Positive Economic Freedom: An Enabling Role for International Labor Standards in Developing Countries?
Approaches to economic development have overemphasized negative economic freedom for multinational corporations at the expense of a majority of the population in developing countries. An inevitable outcome has been the growth of informal sector and "vulnerable" employment in developing countries and entrenchment of existing inequalities. We argue that rather than an emphasis on negative freedom, an emphasis on using labor standards to facilitate positive economic freedom must occur. Labor standards do this not only through the "core" rights of union membership and collective bargaining, but also in addressing substantive ("non-core") rights at work (wages, working-time, etc.), thereby facilitating positive freedom.
If you experience problems downloading a file, check if you have the proper application to view it first. In case of further problems read the IDEAS help page. Note that these files are not on the IDEAS site. Please be patient as the files may be large.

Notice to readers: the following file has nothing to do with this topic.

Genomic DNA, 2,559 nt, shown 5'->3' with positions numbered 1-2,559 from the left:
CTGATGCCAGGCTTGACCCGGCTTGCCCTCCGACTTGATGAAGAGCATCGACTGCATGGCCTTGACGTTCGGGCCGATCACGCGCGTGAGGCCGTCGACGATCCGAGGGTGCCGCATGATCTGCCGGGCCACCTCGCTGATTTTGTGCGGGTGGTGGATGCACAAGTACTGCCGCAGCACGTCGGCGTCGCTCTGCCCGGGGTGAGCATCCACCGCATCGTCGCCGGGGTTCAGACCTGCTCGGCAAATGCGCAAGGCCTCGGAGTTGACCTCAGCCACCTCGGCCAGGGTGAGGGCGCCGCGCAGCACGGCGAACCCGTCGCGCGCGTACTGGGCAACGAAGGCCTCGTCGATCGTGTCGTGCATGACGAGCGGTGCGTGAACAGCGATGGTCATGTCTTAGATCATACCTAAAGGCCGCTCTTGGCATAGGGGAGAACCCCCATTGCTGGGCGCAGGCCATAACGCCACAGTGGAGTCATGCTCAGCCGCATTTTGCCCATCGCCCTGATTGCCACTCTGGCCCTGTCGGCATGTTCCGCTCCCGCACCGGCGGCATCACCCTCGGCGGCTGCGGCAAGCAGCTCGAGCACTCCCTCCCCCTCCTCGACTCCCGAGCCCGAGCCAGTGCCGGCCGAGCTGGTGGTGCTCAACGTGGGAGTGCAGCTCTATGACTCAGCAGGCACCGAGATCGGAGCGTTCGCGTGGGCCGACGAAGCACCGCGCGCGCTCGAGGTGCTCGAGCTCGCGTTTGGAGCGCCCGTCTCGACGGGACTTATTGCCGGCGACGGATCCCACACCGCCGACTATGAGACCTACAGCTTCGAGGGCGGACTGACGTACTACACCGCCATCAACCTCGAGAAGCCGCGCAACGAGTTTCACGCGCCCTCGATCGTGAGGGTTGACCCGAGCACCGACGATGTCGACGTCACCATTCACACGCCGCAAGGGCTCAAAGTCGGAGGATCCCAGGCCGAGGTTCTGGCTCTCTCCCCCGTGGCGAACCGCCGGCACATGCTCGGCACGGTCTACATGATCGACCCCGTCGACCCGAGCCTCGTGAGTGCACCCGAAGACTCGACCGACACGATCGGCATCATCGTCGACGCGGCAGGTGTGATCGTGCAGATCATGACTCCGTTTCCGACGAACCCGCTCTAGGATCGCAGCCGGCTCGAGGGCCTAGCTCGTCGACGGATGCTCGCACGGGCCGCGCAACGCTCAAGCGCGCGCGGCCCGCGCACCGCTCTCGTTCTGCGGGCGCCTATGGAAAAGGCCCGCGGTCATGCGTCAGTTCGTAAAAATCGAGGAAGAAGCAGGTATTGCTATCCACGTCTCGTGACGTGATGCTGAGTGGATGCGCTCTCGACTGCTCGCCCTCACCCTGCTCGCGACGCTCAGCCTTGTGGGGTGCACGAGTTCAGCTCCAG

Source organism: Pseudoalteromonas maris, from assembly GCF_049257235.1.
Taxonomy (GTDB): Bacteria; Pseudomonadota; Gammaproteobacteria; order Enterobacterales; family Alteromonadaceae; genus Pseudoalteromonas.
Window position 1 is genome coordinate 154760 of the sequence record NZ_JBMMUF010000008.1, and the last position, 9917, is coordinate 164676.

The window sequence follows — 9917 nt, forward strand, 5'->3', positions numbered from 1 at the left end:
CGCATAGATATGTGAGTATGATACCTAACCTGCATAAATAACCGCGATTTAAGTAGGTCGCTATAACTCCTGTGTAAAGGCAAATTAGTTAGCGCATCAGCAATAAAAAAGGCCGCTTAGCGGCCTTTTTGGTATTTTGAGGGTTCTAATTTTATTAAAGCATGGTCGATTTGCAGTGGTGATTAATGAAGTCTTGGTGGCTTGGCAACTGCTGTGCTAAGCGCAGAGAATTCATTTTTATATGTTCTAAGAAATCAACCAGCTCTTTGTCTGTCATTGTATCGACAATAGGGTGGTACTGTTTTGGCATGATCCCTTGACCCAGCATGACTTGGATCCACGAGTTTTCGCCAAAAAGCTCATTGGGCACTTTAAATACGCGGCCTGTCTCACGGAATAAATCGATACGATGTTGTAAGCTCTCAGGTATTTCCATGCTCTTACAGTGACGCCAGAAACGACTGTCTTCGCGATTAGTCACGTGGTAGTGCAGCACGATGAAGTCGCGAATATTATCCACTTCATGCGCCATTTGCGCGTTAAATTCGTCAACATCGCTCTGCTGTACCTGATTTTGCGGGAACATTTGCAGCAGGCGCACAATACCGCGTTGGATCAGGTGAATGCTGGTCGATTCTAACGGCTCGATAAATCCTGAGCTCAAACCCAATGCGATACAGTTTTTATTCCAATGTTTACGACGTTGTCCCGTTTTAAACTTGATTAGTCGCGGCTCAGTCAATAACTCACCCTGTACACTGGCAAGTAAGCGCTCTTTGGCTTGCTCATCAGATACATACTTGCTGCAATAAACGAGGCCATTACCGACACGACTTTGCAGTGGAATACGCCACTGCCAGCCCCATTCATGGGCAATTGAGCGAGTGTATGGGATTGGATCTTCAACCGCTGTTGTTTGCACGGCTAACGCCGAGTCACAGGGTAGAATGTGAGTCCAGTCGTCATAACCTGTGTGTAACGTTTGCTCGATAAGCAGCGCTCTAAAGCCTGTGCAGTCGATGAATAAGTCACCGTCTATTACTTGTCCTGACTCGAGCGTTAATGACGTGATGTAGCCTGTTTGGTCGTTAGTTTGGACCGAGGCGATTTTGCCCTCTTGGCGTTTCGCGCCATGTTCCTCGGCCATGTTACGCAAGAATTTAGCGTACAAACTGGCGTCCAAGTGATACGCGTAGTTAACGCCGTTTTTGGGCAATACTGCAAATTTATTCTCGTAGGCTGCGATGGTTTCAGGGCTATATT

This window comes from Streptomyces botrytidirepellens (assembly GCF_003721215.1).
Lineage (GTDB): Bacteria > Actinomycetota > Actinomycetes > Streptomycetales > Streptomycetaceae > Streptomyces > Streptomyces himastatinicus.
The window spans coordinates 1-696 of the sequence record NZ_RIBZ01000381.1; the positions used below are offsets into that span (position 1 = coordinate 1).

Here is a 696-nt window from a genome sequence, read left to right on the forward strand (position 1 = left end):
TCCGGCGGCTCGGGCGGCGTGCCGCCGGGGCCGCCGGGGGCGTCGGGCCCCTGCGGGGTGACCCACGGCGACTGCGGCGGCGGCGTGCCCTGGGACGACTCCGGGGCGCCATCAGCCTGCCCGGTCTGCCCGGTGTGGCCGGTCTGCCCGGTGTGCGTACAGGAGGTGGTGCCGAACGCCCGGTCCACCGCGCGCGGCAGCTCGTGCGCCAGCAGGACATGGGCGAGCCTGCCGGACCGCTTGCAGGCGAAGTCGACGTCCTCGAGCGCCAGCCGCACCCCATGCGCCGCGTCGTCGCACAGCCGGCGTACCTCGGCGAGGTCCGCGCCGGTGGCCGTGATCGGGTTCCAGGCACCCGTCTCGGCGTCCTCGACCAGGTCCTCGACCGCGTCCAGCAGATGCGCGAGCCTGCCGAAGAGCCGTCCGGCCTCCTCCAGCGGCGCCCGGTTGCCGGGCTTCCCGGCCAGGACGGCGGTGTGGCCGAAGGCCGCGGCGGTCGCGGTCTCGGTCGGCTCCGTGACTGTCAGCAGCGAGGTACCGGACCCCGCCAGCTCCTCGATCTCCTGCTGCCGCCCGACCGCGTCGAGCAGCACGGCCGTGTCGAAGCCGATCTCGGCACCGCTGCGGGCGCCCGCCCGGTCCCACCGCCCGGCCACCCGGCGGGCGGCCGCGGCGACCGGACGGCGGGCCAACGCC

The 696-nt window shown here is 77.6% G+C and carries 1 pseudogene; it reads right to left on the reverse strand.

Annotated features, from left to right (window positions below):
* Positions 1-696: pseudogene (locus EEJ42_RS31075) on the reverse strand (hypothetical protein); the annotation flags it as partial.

As the access to this document is restricted, you may want to look for a different version under "Related research" (further below) or search for a different version of it.
When requesting a correction, please mention this item's handle: RePEc:mes:jeciss:v:44:y:2010:i:2:p:385-392. See general information about how to correct material in RePEc.
For technical questions regarding this item, or to correct its authors, title, abstract, bibliographic or download information, contact: (Ian Winship)or (Chris Nguyen) The email address of this maintainer does not seem to be valid anymore. Please ask Chris Nguyen to update the entry or send us the correct address
If references are entirely missing, you can add them using this form.